“I’m very happy with our result,” Cox said. “It was a shame a couple of boats from RPAYC couldn’t make it, especially Bushranger, it’s so competitive. It was still very close competition, especially with us and Khaleesi at the bigger end and Soozal at the smaller end. Soozal never gives up. 

“It was very shifty today. The windward/leeward races were good to get our crew work sorted out. It’s been good practice for Sail Port Stephens. We’ve had five wins there in the past, and we’re going back to try again,” Cox ended. 

Super 50

The new kid on the block, David Doherty (Matador) has carted off first place in the Super 50 division, which also doubles as the first event of the inaugural TP52 Series. Matador beat local boat, Zen (Gordon Ketelbey) to the punch by four points. Matt Donald/Chris Townsend’s Gweilo carried over their third place from yesterday, a further four points in arears.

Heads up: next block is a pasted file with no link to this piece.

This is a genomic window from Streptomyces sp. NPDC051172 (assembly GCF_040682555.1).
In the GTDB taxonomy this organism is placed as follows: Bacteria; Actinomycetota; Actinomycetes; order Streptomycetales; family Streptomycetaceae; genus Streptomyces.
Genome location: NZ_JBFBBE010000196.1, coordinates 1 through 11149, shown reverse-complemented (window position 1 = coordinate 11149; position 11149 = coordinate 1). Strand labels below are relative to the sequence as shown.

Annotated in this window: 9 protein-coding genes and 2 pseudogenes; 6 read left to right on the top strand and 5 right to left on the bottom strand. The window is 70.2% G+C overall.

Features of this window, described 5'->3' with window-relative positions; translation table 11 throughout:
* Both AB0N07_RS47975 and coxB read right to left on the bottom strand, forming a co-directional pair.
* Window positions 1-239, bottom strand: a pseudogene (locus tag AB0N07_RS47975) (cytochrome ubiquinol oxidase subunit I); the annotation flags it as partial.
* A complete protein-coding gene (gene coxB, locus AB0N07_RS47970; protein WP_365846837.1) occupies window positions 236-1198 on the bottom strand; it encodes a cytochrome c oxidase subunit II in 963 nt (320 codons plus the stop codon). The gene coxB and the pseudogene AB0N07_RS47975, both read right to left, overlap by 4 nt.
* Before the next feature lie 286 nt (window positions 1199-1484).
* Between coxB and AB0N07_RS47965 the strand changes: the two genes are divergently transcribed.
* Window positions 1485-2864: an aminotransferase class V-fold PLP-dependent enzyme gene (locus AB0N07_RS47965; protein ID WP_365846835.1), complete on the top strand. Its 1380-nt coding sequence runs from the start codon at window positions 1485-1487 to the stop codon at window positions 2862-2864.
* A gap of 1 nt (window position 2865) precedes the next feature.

Super 40

Revolver’s (Michael Ritchie) fourth place today was enough to give her the series win after she led into the day with two wins. With Little Nico (Adrian Walters) out of the picture, Darryl Hodgkinson moved up to second overall with his Carkeek 40, Victoire, his Race 3 win lifting him up.  

Super 30

Peter Woodhead’s XC3SS led from Brian Tavener’s Ophir coming into the day and Woodhead followed through. Seventh and fourth places gave the local sailor a three-point buffer over Ophir. This is not the first time Woodhead has landed on the top of the podium and it won’t be the last.   


New NSW J/70 champion, Reg Lord (Juno) has made two on the trot, winning the class at this Sydney Harbour Regatta. Runner up at the Championship, Tim Ryan and his Vamos, made a comeback to finish runner-up here as well. It shows how consistently well these two boats sail.

Adams 10

Tracy Richardson’s Artemis led Brian Lees’ Contentious on countback coming into the day, but Lees bounced back to claim the overall win from Richardson by three points. The competition between the two was thrilling.